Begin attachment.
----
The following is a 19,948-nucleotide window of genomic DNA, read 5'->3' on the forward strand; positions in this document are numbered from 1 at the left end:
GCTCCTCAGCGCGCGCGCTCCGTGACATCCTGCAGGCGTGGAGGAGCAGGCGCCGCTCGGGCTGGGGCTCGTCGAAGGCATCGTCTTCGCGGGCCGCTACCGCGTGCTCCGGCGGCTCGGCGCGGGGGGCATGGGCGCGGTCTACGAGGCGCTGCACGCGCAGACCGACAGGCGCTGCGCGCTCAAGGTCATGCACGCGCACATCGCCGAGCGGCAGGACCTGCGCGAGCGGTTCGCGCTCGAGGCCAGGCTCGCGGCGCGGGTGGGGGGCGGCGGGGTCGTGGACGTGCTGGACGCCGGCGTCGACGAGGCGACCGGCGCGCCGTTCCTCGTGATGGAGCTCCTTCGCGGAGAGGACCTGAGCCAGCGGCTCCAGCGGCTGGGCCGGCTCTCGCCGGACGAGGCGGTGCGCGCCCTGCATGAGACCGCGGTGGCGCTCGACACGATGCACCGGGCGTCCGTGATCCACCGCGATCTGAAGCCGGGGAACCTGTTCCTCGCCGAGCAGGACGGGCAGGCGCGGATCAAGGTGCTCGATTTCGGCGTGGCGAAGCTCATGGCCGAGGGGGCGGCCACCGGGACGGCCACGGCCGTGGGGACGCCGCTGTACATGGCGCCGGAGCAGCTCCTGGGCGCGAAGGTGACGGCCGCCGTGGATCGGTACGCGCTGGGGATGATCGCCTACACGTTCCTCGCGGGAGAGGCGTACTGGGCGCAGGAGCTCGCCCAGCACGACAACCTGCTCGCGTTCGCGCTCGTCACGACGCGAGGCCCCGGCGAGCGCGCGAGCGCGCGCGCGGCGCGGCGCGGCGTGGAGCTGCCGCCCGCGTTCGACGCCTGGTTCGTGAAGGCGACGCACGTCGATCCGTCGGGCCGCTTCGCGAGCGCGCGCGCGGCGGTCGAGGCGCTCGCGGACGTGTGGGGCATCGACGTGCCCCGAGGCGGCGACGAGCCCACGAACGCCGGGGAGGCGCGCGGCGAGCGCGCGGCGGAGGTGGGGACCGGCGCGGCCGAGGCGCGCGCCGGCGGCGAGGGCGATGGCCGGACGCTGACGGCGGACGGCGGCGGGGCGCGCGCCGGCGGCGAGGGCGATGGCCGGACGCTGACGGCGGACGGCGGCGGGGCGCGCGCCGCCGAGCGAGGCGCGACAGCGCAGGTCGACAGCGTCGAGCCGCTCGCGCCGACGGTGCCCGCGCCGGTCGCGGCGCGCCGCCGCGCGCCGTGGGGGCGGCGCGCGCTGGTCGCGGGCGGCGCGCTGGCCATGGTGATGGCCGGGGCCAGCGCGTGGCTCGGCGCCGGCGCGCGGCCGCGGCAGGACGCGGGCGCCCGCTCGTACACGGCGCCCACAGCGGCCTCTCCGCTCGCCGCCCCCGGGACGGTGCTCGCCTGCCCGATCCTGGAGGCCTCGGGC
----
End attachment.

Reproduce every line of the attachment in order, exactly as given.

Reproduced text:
The following is a 19,948-nucleotide window of genomic DNA, read 5'->3' on the forward strand; positions in this document are numbered from 1 at the left end:
GCTCCTCAGCGCGCGCGCTCCGTGACATCCTGCAGGCGTGGAGGAGCAGGCGCCGCTCGGGCTGGGGCTCGTCGAAGGCATCGTCTTCGCGGGCCGCTACCGCGTGCTCCGGCGGCTCGGCGCGGGGGGCATGGGCGCGGTCTACGAGGCGCTGCACGCGCAGACCGACAGGCGCTGCGCGCTCAAGGTCATGCACGCGCACATCGCCGAGCGGCAGGACCTGCGCGAGCGGTTCGCGCTCGAGGCCAGGCTCGCGGCGCGGGTGGGGGGCGGCGGGGTCGTGGACGTGCTGGACGCCGGCGTCGACGAGGCGACCGGCGCGCCGTTCCTCGTGATGGAGCTCCTTCGCGGAGAGGACCTGAGCCAGCGGCTCCAGCGGCTGGGCCGGCTCTCGCCGGACGAGGCGGTGCGCGCCCTGCATGAGACCGCGGTGGCGCTCGACACGATGCACCGGGCGTCCGTGATCCACCGCGATCTGAAGCCGGGGAACCTGTTCCTCGCCGAGCAGGACGGGCAGGCGCGGATCAAGGTGCTCGATTTCGGCGTGGCGAAGCTCATGGCCGAGGGGGCGGCCACCGGGACGGCCACGGCCGTGGGGACGCCGCTGTACATGGCGCCGGAGCAGCTCCTGGGCGCGAAGGTGACGGCCGCCGTGGATCGGTACGCGCTGGGGATGATCGCCTACACGTTCCTCGCGGGAGAGGCGTACTGGGCGCAGGAGCTCGCCCAGCACGACAACCTGCTCGCGTTCGCGCTCGTCACGACGCGAGGCCCCGGCGAGCGCGCGAGCGCGCGCGCGGCGCGGCGCGGCGTGGAGCTGCCGCCCGCGTTCGACGCCTGGTTCGTGAAGGCGACGCACGTCGATCCGTCGGGCCGCTTCGCGAGCGCGCGCGCGGCGGTCGAGGCGCTCGCGGACGTGTGGGGCATCGACGTGCCCCGAGGCGGCGACGAGCCCACGAACGCCGGGGAGGCGCGCGGCGAGCGCGCGGCGGAGGTGGGGACCGGCGCGGCCGAGGCGCGCGCCGGCGGCGAGGGCGATGGCCGGACGCTGACGGCGGACGGCGGCGGGGCGCGCGCCGGCGGCGAGGGCGATGGCCGGACGCTGACGGCGGACGGCGGCGGGGCGCGCGCCGCCGAGCGAGGCGCGACAGCGCAGGTCGACAGCGTCGAGCCGCTCGCGCCGACGGTGCCCGCGCCGGTCGCGGCGCGCCGCCGCGCGCCGTGGGGGCGGCGCGCGCTGGTCGCGGGCGGCGCGCTGGCCATGGTGATGGCCGGGGCCAGCGCGTGGCTCGGCGCCGGCGCGCGGCCGCGGCAGGACGCGGGCGCCCGCTCGTACACGGCGCCCACAGCGGCCTCTCCGCTCGCCGCCCCCGGGACGGTGCTCGCCTGCCCGATCCTGGAGGCCTCGGGC